Place a fairly tight fitting and strong elastic band around your wrist. You will wear this constantly! Whenever you feel an attack coming on, you give the elastic band a ping, and you tell yousrelf firmly that you are not going to let this happen, over and over again, or any other affirmation that has significance for you. The idea is that the sharp pain focuses your mind away from the fact that an attack is coming on and the affirmations help you focus your mind away from it. It won't work all the time, there'll be a few false starts, but it will work...thekey is to be very firm in your mind whenyou are telling yourself that this is not happening. As you get more adapt at stopping the attacks coming on, you will be able to just ping the elastic to stop them. Eventually the attacks will become less frequent...

Ian the attack WILL disappear, I suffered with them for years, took a few years to get back to anywhere approaching 'normal' 3 years I think...but you WILL get there...
06/07/2004 at 08:08
I have a slip of paper attached to my pc at work, cut out of a newspaper article, which says

"suffering is not caused by the experiences we have, but by our reaction to them"

I'm sure that David King's advice will work, and I'm sure that the affirmation you choose, if a positive one, will work in the same way that I can run up hills by saying over and over again "no reason to stop, no reason to stop"!

You only get better at running up hills, by running up hills. Yoga doesn't want you to push your physical limits, but you'll find over time that those limits will extend.

Just concentrate during the class, and I hope your teacher is a good, encouraging one.
06/07/2004 at 08:25
Hi Ian

I have also been suffering from panic attacks over the last two years, and still have extreme anxiety. I am learning to control it

I am yet to try Yoga, but I am considering it.

I use my running to relieve my tension, and use visual aids along the route to keep me focused.

Different people find different ways to deal with it, you will find your way!

Good Luck
06/07/2004 at 10:11
Well, thanks the 'laccy band idea...not heard of that one before but can identify with what it is trying to do....
Running is of course my normal stress reliever in life but in Copenhagen I lost control of my legs at 21 miles and collapsed on the floor (all my muscles in my legs locked and I ended up at the hospital) so the one thing I would normally do if I was feeling anxious in any way is now the primary cause for my anxiety. Bit of a double wammy really!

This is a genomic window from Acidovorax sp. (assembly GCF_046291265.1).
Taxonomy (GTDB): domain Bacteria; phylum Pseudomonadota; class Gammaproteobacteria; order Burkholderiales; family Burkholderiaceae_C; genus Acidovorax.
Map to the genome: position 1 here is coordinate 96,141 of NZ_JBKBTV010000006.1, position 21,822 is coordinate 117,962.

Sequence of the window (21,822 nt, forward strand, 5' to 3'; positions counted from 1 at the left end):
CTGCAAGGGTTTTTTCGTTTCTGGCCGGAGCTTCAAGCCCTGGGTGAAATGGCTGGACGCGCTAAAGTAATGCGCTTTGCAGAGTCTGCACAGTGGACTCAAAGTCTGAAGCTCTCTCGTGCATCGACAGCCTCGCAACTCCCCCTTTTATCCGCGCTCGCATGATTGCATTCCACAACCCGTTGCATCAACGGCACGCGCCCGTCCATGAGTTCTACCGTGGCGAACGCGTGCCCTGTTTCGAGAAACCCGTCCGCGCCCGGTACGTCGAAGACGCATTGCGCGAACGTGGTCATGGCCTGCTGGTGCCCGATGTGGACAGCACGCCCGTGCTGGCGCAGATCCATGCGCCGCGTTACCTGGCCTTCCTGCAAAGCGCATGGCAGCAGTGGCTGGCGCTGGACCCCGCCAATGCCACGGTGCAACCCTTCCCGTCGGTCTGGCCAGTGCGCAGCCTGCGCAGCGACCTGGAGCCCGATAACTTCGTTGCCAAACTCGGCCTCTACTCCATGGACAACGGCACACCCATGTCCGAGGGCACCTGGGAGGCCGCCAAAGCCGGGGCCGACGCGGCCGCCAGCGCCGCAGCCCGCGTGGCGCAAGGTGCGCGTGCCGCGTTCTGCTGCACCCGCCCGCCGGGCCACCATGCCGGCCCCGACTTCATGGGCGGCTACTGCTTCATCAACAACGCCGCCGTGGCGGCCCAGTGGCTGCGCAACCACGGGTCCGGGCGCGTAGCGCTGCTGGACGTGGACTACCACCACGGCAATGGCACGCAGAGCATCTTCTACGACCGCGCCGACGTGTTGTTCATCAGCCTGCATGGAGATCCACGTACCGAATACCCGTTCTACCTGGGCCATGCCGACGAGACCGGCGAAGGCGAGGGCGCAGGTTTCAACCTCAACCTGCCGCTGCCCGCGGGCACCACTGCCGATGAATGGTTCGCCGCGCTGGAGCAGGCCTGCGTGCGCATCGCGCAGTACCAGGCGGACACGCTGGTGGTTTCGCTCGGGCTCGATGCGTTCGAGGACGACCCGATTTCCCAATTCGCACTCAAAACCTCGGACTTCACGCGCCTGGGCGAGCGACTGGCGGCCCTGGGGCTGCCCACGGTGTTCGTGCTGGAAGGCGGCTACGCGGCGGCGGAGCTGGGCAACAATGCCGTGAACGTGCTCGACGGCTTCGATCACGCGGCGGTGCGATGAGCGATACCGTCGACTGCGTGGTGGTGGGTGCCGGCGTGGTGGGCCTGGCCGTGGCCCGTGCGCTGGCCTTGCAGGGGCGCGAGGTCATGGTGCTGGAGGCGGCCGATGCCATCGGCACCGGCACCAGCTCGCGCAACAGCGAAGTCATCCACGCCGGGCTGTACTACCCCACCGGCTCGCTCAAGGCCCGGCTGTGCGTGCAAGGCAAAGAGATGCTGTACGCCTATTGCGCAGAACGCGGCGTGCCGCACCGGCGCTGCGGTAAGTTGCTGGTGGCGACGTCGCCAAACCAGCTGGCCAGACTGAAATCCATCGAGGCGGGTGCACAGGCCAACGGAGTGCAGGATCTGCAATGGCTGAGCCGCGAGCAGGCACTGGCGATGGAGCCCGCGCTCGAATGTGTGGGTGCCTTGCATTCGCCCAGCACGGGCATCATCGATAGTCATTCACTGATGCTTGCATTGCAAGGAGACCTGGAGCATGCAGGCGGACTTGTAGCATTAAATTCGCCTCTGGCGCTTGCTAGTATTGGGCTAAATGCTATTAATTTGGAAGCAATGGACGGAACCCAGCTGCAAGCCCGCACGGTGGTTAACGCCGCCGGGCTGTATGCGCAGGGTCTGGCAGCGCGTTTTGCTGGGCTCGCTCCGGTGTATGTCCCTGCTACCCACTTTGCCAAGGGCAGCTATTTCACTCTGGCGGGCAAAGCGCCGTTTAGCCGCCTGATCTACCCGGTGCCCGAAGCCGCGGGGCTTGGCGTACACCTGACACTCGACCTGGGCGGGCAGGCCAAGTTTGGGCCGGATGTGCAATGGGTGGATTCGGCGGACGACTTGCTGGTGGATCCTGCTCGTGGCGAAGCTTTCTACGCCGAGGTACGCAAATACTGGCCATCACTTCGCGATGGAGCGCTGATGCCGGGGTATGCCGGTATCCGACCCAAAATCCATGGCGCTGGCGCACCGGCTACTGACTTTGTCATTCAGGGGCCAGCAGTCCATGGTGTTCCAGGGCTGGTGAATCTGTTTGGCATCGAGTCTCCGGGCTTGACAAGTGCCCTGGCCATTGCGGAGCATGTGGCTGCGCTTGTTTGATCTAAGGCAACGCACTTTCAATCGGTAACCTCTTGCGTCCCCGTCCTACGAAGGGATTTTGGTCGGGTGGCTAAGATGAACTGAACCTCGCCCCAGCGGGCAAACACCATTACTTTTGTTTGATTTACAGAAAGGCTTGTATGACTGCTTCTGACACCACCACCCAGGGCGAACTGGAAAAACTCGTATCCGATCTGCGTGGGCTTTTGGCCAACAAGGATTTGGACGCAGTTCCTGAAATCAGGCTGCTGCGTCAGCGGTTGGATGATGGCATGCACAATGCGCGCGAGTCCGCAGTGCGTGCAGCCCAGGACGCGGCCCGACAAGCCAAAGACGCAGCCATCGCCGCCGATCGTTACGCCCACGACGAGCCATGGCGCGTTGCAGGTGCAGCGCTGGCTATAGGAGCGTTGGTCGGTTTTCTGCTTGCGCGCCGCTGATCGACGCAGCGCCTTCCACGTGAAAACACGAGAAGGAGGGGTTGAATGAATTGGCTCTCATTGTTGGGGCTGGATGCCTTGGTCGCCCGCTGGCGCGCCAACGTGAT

Currently seeing homeopath, kinesilogist and counsellor for some CBT so I'm sure I'll get there...have made some progress in last few weeks anyway...
When you talk to people you realise that in fact there's a whole bunch of people out there who have gone through the same thing which in itself is comforting!!
06/07/2004 at 11:53

I completed this year's FLM for the mental health foundation. There have about 50 runners for the event.

Maybe consider running for them, it certainly kept me focused and you meet a good bunch of people at the finisher's party.

Mental health is certainly important aswell as your physcial health

Have a look at
06/07/2004 at 12:21
Bananas - If nothing else the last couple of months (which is all it has been) has made me think differently about mental health...something that I have taken for granted for the past 37 years. One thing I have said to friends is that when I am back running and generally 100% I will 'do something' for a mental health charity so your comments are kindly noted.
06/07/2004 at 20:43
...roll on Cardiff.
07/07/2004 at 10:26

I ran 10 marathons and 2 ultras last year, left me feeling very depleted - physically and mentally. Picked up an injury at Snowdonia that resulted in a two-month lay off and each time I've tried to return to running since have broken down with problems with calfs, hamstring and achilles. Confidence has taken a knock as a result. Am about to start a series of yoga classes next week - need to try something (anything!) to help improve core strength and stability and most importantly flexibility and alignment. Hope all turns out well for you and you're back bounding along enjoying your running again before too long.
07/07/2004 at 10:43
Ian, the 'laccy band idea can from a clinical psychologist, I guess its along the CBT riute that you talked about, changing your behaviours through changing your thinking patterns, then again its probably more behaviourist than anything else now I come to think about it....
07/07/2004 at 11:21
See you at Cardiff Ian

I am in preparation for the Half Marathon, The finish goes in the Stadium is a side step to the left, step to right and over the line (scott gibbs style against england :-)

Does anyone the sytle of Yoga most associated with relaxation?